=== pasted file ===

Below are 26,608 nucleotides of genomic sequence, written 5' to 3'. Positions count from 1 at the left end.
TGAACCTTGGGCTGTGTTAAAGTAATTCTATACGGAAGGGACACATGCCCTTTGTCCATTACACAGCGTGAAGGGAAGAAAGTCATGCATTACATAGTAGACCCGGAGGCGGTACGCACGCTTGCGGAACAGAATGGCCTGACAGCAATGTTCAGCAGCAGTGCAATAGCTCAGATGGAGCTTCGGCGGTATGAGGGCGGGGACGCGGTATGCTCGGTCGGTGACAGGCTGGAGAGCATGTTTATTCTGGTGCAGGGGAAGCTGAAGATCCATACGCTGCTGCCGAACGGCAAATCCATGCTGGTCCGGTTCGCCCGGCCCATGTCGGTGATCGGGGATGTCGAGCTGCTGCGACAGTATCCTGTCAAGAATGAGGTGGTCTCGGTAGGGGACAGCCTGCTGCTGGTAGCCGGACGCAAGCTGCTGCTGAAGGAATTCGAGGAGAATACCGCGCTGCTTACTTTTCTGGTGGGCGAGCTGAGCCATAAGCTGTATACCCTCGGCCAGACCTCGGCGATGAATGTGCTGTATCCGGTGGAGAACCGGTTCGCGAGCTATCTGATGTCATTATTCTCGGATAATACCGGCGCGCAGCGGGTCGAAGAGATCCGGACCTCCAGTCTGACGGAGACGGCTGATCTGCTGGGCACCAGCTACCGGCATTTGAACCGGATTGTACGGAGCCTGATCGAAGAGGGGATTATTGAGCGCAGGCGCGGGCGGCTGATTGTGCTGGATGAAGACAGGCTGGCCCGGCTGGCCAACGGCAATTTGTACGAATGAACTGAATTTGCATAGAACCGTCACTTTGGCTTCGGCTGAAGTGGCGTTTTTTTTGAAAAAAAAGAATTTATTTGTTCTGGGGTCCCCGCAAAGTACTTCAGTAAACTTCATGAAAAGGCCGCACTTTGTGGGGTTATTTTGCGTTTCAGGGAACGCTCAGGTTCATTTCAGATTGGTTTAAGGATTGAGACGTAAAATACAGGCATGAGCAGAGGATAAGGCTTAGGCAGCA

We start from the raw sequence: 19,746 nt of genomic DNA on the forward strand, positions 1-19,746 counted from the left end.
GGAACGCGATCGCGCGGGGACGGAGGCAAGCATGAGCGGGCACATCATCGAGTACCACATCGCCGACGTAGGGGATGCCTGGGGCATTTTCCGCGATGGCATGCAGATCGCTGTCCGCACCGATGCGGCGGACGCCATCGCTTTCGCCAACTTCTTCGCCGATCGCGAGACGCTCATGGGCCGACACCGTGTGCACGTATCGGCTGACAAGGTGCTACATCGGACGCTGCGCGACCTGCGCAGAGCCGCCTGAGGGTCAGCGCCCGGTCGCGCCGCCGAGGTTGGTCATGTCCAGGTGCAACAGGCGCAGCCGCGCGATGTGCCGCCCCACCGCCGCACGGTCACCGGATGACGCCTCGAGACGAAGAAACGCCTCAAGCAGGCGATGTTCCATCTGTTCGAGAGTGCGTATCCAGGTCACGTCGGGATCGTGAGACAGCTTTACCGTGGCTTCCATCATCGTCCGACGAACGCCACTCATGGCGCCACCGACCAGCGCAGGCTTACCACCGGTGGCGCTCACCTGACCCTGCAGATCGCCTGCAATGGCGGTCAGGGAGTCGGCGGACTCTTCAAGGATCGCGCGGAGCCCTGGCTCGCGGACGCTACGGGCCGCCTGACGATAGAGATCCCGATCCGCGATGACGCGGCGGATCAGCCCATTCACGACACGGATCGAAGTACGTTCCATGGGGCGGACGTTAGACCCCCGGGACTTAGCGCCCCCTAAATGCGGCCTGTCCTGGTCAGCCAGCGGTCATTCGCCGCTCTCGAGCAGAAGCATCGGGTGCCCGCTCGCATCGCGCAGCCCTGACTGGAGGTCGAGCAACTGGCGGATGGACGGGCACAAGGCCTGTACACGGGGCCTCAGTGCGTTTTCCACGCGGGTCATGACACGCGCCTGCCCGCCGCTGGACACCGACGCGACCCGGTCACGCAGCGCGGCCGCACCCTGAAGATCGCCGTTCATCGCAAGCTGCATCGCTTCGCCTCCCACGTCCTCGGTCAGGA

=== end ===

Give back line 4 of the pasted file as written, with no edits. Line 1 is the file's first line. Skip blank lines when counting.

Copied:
GGAACGCGATCGCGCGGGGACGGAGGCAAGCATGAGCGGGCACATCATCGAGTACCACATCGCCGACGTAGGGGATGCCTGGGGCATTTTCCGCGATGGCATGCAGATCGCTGTCCGCACCGATGCGGCGGACGCCATCGCTTTCGCCAACTTCTTCGCCGATCGCGAGACGCTCATGGGCCGACACCGTGTGCACGTATCGGCTGACAAGGTGCTACATCGGACGCTGCGCGACCTGCGCAGAGCCGCCTGAGGGTCAGCGCCCGGTCGCGCCGCCGAGGTTGGTCATGTCCAGGTGCAACAGGCGCAGCCGCGCGATGTGCCGCCCCACCGCCGCACGGTCACCGGATGACGCCTCGAGACGAAGAAACGCCTCAAGCAGGCGATGTTCCATCTGTTCGAGAGTGCGTATCCAGGTCACGTCGGGATCGTGAGACAGCTTTACCGTGGCTTCCATCATCGTCCGACGAACGCCACTCATGGCGCCACCGACCAGCGCAGGCTTACCACCGGTGGCGCTCACCTGACCCTGCAGATCGCCTGCAATGGCGGTCAGGGAGTCGGCGGACTCTTCAAGGATCGCGCGGAGCCCTGGCTCGCGGACGCTACGGGCCGCCTGACGATAGAGATCCCGATCCGCGATGACGCGGCGGATCAGCCCATTCACGACACGGATCGAAGTACGTTCCATGGGGCGGACGTTAGACCCCCGGGACTTAGCGCCCCCTAAATGCGGCCTGTCCTGGTCAGCCAGCGGTCATTCGCCGCTCTCGAGCAGAAGCATCGGGTGCCCGCTCGCATCGCGCAGCCCTGACTGGAGGTCGAGCAACTGGCGGATGGACGGGCACAAGGCCTGTACACGGGGCCTCAGTGCGTTTTCCACGCGGGTCATGACACGCGCCTGCCCGCCGCTGGACACCGACGCGACCCGGTCACGCAGCGCGGCCGCACCCTGAAGATCGCCGTTCATCGCAAGCTGCATCGCTTCGCCTCCCACGTCCTCGGTCAGGA